Presbyterian Homes and Services Furthers Recovery, Seeks New Markets for Senior Living Growth

Presbyterian Homes and Services Furthers Recovery, Seeks New Markets for Senior Living Growth

Presbyterian Homes and Services is examining potential new markets for future growth as its recovery journey continues into this year.

Presbyterian Homes and Services is making strides in its recovery journey as occupancy improves while staffing issues remain the biggest challenge for the nonprofit senior living operator. Presbyterian, also known as PHS, is based in Roseville, Minnesota operating over 60 communities in Iowa, Minnesota and Wisconsin.

The organization reported 92% occupancy across its communities, with some variation among care types, according to Senior Vice President Mike Bingham. Staffing remains the strongest headwind to the organization’s ongoing recovery from the Covid-19 pandemic, he noted.

Typically, PHS opens multiple new communities in a given year. Even with challenging interest rates and construction costs, the organization is looking to expand into non-Midwestern states in the future, Bingham said. The organization has identified approximately five new market areas for potential future expansion.

“We’re spending a lot of time looking at what are the other best markets to be in,” Bingham said. “We’d like to move to a market that isn’t as penetrated as some of the Western markets are so we’re going to have more upside.”

In the meantime, PHS is renovating common spaces in communities that is “a lot of catch up” from the pandemic when construction crews couldn’t get into buildings to make capital improvements, Bingham said.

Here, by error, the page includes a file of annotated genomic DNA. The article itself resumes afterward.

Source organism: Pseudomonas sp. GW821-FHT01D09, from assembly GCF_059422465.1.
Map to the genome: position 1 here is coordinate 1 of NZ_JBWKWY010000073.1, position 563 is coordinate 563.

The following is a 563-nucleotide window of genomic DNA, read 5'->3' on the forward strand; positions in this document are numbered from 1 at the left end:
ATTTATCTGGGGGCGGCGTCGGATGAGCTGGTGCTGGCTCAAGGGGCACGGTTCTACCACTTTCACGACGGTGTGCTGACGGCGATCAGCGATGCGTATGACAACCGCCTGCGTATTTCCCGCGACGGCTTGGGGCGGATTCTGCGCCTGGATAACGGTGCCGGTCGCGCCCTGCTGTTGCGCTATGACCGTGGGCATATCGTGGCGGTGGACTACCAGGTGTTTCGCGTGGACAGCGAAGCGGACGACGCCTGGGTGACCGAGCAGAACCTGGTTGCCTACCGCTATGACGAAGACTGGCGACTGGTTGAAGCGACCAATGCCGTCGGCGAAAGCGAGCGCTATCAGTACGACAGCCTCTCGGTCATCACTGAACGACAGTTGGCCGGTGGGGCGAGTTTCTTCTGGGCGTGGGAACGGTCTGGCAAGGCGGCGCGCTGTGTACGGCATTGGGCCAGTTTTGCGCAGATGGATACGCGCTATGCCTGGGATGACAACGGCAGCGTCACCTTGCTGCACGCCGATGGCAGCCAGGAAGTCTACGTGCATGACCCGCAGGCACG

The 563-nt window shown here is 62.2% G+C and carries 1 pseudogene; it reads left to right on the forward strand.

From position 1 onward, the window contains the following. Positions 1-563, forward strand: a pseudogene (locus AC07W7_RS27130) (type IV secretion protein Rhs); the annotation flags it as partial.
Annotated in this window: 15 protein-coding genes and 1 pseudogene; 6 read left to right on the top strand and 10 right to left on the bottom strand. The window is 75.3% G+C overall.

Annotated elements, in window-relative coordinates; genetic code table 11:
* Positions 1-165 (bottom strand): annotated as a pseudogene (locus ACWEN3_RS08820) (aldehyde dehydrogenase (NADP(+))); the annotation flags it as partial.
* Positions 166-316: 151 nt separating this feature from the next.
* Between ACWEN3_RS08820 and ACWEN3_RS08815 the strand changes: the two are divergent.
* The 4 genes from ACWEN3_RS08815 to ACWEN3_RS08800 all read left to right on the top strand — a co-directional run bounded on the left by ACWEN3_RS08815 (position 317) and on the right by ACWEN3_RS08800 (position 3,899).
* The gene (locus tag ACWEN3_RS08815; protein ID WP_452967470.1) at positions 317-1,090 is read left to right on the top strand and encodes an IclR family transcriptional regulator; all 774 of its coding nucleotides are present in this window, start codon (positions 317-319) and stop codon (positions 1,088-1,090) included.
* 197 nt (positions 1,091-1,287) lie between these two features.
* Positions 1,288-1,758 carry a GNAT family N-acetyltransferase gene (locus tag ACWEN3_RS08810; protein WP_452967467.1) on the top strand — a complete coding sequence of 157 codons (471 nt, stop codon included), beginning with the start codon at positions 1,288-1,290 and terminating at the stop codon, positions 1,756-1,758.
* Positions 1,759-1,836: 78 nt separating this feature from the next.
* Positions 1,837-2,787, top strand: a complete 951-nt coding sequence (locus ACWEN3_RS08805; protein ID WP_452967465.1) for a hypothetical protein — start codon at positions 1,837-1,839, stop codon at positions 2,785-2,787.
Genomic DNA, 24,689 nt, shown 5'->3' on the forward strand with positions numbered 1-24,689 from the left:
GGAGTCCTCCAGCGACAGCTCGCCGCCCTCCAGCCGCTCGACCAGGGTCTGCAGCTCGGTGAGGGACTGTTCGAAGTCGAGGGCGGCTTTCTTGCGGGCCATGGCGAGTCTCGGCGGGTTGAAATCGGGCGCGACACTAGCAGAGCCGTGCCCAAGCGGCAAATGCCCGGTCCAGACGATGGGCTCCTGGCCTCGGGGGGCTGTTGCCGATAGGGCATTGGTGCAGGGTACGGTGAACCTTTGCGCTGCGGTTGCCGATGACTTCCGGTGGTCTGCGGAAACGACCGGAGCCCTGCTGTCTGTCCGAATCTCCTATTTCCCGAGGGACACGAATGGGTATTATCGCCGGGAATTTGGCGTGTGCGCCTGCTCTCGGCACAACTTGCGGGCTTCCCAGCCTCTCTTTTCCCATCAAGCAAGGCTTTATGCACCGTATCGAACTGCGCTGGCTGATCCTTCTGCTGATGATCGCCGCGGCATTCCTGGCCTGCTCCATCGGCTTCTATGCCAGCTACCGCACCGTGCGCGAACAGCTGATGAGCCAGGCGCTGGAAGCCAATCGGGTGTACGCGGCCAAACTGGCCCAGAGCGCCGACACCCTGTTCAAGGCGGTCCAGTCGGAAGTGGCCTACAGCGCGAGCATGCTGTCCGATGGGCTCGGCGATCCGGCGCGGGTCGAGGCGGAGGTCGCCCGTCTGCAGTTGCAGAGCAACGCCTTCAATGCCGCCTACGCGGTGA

PHS is also in the process of revamping aspects of its independent living services by adding care and therapy components.

PHS owns and operates home care, pharmacy and hospice services on top of its senior living communities, and Bingham noted that allows the nonprofit to capture Medicare reimbursement more broadly.

“We have a much more robust negotiating position with insurance companies because we are adding more value to them,” Bingham added. “We’re investing a lot in pharmacy and thinking about predictive analytics and how we customize our pharmacy program and meet the long-term care needs of the individual. People trust the PHS brand and we can deliver better care.”

With its communities offering a full continuum of services, Bingham said home care offerings continue to be a high priority as older adults wait longer to enter senior living communities. That’s the start of assessing older adults sooner, familiarizing them with the PHS brand and sets the stage for move-ins.

Home health care services are now offered to PHS independent living residents in the goal of providing needed care at a lower-acuity offering like independent living, Bingham said.

Recently, PHS started investing in life enrichment and family engagement software that is currently being rolled out across its portfolio, along with improving aspects of the organization’s dinging platform. That will improve customer service to residents, Bingham noted. Powered by Microsoft Business Intelligence, PHS is monitoring real-time operational data from communities to make decisions to improve operations.

“We’re creating these dashboards that people leaders can use to really understand what they’re managing in the business,” Bingham said.

The data initiative coincides with an emphasis on middle-management career path development to improve retention and improve operations of communities long-term, Bingham said. With a strong pipeline for finding nursing talent from the Philippines, Bingham said PHS could extend that program.

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